The issue here is that the shading for the rock changes but it does so in a way where it’s abrupt and you can’t tell it’s one continuous platform. Dumb.

See?! That’s ridiculous. But that kind of design is all over Genesis Aladdin. Now, I’ll concede that the game had a short, very rushed development cycle. Fun story on that: it was originally going to be made by BlueSky Software. There’s an irony there: BlueSky was who Sega gave the Joe Montana football series to after their original choice, a company called Mediagenic (who was the linear continuation of the Atari 2600 era Activision) lied to Sega about the progress they’d been making on the game. Sega had Electronic Arts finish the first Montana game while actively searching for who would do the remaining games on Montana’s contract, and BlueSky got the call. Years later, Disney and Sega were so unimpressed with BlueSky’s work on Aladdin that they turned to Virgin Games with 99 days to go before the game had to be finalized in order to be manufactured and ready to launch alongside the VHS release of the Aladdin film. Why? Because 10,000,000 flyers for the game had already been printed and would be included with the home release of the Aladdin movie.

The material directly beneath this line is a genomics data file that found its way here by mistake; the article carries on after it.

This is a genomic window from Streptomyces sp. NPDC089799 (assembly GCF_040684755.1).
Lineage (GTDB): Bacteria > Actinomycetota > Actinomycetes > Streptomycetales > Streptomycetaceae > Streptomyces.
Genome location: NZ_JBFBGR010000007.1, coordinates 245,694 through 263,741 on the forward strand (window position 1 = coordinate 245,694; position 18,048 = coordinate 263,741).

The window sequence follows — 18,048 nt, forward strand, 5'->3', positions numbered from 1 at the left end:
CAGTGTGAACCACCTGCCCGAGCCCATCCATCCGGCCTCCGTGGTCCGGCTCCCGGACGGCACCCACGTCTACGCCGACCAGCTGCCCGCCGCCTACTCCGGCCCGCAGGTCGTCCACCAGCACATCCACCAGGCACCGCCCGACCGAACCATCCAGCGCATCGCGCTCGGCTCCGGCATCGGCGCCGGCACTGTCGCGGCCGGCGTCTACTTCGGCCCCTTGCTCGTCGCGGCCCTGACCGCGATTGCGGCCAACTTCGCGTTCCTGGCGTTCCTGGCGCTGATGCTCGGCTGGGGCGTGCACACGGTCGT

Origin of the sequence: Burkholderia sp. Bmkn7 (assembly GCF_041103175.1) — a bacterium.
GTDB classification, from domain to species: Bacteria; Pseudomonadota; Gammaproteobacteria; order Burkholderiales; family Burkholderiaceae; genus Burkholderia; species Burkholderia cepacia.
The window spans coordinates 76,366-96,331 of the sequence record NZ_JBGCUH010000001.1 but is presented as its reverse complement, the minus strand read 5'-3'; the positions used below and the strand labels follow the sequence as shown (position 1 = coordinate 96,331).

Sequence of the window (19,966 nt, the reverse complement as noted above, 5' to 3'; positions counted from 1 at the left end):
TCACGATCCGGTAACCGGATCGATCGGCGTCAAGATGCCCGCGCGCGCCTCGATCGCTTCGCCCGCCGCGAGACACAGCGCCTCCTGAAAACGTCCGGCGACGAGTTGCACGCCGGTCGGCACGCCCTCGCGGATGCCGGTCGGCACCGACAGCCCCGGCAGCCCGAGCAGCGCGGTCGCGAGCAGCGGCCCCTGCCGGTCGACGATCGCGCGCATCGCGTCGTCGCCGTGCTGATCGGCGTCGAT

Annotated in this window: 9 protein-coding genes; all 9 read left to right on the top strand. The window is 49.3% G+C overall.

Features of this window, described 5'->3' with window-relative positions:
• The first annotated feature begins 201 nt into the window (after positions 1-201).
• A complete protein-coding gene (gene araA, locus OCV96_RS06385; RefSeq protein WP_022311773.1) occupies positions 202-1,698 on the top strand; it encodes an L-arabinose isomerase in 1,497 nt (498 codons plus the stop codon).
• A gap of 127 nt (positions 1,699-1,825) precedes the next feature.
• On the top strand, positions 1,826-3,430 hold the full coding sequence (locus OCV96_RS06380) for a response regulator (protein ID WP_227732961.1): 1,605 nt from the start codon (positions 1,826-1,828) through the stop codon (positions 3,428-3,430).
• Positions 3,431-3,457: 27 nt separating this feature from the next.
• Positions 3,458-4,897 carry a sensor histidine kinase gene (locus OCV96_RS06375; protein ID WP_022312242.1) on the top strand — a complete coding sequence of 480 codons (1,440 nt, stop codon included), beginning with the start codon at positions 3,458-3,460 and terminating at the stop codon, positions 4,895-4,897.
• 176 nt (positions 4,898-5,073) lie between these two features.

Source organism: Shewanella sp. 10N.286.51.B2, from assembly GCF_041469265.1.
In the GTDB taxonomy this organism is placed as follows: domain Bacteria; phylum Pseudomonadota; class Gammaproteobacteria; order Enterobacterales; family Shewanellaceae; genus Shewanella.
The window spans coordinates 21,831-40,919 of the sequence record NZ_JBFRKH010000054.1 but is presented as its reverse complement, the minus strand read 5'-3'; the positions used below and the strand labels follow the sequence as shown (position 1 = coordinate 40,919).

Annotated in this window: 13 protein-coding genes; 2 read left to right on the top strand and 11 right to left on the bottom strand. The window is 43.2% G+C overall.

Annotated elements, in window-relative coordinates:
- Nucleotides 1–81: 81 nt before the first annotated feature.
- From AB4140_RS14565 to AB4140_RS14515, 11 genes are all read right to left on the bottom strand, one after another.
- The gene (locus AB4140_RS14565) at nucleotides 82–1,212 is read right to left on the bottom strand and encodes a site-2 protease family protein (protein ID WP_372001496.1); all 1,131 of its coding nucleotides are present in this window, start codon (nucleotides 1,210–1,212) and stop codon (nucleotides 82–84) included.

The fun continues with the Montana story: EA was launching their first Genesis Madden game ON THE SAME DAY as the game Sega had hired them to make to compete with their own product. While that didn’t end up happening and Joe Montana instead came out a month later, you still have to think about it: it’d be like McDonalds paying Burger King to open a location next to theirs. But EA wanted a good relationship with Sega so they decided to make a more casual, arcade-style football game with Montana to counter their more simulation-like Madden title. But, get this: the Montana game they made in short order (around four months) was universally regarded at EA as more fun than their own Madden game, so right before they sent it back to Sega, they deliberately went back and made Joe Montana Football worse. Golly, the 16-Bit era produced some insane stories.